Forging a Katana From Rusty Chains Is Good, Clean-Cut Fun - Nerdist
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Forging a Katana From Rusty Chains Is Good, Clean-Cut Fun

There’s something about forging a sword that’s deeply satisfying. The banging of the red-hot steel with hammers. The hissing of steam as the steel’s cooled in a pool of water. Grinding the blade down so it’s razor sharp and deft at slicing and stabbing. It’s all deeply gratifying to our inner smithies. Which is exactly why you should watch this glorious video of a rusty chain link being forged into a katana.

Pakistani bladesmith and YouTuber, Random Hands, posted the above chain-into-weapon transformation. Random Hands, who’s made countless other forging videos like this one, says this katana turned out perfectly. He notes in the video’s description that it was a difficult build, however. And that forming the blade alone took three days.

In the video, Random Hands shows every step of the forging process, beginning with his taking a link from a giant, rusty iron chain; one that looks like it may have belonged to a Navy vessel. Or perhaps King Kong’s boat coming over from Skull Island. (We all knew that wasn’t going to end well.)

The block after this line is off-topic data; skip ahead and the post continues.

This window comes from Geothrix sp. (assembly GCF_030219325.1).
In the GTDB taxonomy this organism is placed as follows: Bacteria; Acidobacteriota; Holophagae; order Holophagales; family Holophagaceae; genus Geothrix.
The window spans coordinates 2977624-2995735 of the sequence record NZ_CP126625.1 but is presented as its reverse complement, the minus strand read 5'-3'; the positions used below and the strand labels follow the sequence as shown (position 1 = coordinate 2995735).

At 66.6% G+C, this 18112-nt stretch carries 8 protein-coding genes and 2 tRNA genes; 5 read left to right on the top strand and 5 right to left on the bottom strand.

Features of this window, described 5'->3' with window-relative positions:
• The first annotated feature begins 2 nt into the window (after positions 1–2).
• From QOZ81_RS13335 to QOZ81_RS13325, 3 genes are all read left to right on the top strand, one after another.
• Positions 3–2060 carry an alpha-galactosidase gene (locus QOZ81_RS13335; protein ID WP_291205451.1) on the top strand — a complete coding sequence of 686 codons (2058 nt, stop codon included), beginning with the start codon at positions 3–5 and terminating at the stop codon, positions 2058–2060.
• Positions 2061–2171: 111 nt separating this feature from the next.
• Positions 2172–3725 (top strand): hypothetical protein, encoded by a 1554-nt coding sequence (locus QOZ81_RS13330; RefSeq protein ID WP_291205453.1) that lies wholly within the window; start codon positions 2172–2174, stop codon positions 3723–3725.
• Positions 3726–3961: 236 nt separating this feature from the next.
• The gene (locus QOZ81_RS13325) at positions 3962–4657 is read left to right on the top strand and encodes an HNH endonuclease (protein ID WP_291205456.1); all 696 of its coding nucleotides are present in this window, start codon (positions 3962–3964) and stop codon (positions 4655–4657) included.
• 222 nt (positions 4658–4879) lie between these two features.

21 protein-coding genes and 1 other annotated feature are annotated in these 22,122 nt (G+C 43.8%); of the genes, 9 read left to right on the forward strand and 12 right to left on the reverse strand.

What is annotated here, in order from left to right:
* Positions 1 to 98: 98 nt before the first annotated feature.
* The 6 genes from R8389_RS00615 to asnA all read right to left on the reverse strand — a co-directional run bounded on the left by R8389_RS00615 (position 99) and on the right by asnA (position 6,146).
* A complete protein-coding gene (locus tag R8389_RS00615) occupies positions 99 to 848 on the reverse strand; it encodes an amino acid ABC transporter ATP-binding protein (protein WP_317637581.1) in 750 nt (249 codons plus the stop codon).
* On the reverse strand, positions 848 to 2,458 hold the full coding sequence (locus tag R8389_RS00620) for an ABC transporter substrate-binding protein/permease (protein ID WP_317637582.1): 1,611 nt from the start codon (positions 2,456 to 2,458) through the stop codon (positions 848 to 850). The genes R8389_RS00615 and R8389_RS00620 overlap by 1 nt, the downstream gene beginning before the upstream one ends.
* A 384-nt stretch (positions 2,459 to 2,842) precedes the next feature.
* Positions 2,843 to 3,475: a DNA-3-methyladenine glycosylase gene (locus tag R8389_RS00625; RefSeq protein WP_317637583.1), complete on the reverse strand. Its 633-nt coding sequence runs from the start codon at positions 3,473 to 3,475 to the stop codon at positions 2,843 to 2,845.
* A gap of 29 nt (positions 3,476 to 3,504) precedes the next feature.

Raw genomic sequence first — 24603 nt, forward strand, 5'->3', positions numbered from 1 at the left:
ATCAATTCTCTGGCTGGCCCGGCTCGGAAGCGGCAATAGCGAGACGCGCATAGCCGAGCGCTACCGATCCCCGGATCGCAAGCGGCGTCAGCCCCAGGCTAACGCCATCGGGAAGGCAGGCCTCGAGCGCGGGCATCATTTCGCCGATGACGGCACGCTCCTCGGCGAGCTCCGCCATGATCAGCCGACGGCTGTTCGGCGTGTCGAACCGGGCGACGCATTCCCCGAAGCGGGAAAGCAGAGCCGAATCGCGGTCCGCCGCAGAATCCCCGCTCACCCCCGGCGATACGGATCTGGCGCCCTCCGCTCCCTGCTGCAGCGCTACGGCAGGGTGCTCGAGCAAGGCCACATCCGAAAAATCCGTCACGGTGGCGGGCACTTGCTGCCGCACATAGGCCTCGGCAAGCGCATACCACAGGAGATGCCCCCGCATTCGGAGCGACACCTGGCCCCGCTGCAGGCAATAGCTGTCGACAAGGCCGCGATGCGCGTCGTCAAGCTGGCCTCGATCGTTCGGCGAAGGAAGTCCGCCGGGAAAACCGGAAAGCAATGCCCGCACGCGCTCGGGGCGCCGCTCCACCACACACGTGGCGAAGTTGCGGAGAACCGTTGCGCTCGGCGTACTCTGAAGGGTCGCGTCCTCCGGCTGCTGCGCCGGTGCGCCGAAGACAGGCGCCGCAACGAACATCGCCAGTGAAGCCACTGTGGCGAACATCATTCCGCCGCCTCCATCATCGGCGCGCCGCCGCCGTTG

Watching this bladesmith forge a perfect katana out of an old, rusty iron chain is deeply satisfying to watch.

After hammering the link into a strip of steel—the transformation from iron to steel takes place in the blast furnace—the bladesmith clips it into the iconic katana shape. (You know, the shape that’s juuuuust right for killing zombies ad infinitum.) Random Hands then also shows he crafts the sword’s wood handle, its guard piece (or tsuba), and its blade collar.

Approximately 13 minutes into the video, the bladesmith assembles the katana, and the final product is incredible. All the pieces do indeed fit together perfectly, and Random Hands even offers a brief cutting demonstration using a few soda bottles. And while we’re not sure if this smithy YouTuber actually sells his swords, we’re certainly now in the mood to wield a blade and roam the countryside as a lone samurai. Or at least watch some Yasuke.

a photo of a man's hand holding a katana against a stone background

Random Hands

Feature image: Random Hands

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